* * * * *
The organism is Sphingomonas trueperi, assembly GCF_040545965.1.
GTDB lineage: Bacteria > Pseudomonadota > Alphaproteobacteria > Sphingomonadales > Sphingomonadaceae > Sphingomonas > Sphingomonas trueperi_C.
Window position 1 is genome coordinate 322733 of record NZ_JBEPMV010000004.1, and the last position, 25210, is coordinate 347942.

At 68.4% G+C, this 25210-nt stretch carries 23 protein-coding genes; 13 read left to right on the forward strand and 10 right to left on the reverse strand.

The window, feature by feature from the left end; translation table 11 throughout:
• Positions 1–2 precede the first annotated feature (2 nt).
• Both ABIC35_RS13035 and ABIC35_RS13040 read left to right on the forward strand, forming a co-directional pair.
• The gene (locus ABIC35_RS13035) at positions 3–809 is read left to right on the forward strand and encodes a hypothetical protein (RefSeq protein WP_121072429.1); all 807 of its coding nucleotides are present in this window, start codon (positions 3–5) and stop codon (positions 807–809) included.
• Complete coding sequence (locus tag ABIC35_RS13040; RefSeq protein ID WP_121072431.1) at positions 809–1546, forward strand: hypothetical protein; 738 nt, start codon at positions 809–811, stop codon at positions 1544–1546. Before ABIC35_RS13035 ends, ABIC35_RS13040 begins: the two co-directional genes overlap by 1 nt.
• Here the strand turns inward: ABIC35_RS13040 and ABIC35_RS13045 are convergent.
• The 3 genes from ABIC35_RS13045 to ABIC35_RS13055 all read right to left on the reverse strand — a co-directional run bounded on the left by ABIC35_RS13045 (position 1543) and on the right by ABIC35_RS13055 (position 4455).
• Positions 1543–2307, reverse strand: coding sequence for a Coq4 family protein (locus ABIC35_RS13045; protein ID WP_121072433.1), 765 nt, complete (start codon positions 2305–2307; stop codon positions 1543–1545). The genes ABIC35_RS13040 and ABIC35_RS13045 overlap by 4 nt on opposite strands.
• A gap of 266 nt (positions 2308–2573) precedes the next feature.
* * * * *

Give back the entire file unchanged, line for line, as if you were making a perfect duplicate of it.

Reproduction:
The organism is Sphingomonas trueperi, assembly GCF_040545965.1.
GTDB lineage: Bacteria > Pseudomonadota > Alphaproteobacteria > Sphingomonadales > Sphingomonadaceae > Sphingomonas > Sphingomonas trueperi_C.
Window position 1 is genome coordinate 322733 of record NZ_JBEPMV010000004.1, and the last position, 25210, is coordinate 347942.

At 68.4% G+C, this 25210-nt stretch carries 23 protein-coding genes; 13 read left to right on the forward strand and 10 right to left on the reverse strand.

The window, feature by feature from the left end; translation table 11 throughout:
• Positions 1–2 precede the first annotated feature (2 nt).
• Both ABIC35_RS13035 and ABIC35_RS13040 read left to right on the forward strand, forming a co-directional pair.
• The gene (locus ABIC35_RS13035) at positions 3–809 is read left to right on the forward strand and encodes a hypothetical protein (RefSeq protein WP_121072429.1); all 807 of its coding nucleotides are present in this window, start codon (positions 3–5) and stop codon (positions 807–809) included.
• Complete coding sequence (locus tag ABIC35_RS13040; RefSeq protein ID WP_121072431.1) at positions 809–1546, forward strand: hypothetical protein; 738 nt, start codon at positions 809–811, stop codon at positions 1544–1546. Before ABIC35_RS13035 ends, ABIC35_RS13040 begins: the two co-directional genes overlap by 1 nt.
• Here the strand turns inward: ABIC35_RS13040 and ABIC35_RS13045 are convergent.
• The 3 genes from ABIC35_RS13045 to ABIC35_RS13055 all read right to left on the reverse strand — a co-directional run bounded on the left by ABIC35_RS13045 (position 1543) and on the right by ABIC35_RS13055 (position 4455).
• Positions 1543–2307, reverse strand: coding sequence for a Coq4 family protein (locus ABIC35_RS13045; protein ID WP_121072433.1), 765 nt, complete (start codon positions 2305–2307; stop codon positions 1543–1545). The genes ABIC35_RS13040 and ABIC35_RS13045 overlap by 4 nt on opposite strands.
• A gap of 266 nt (positions 2308–2573) precedes the next feature.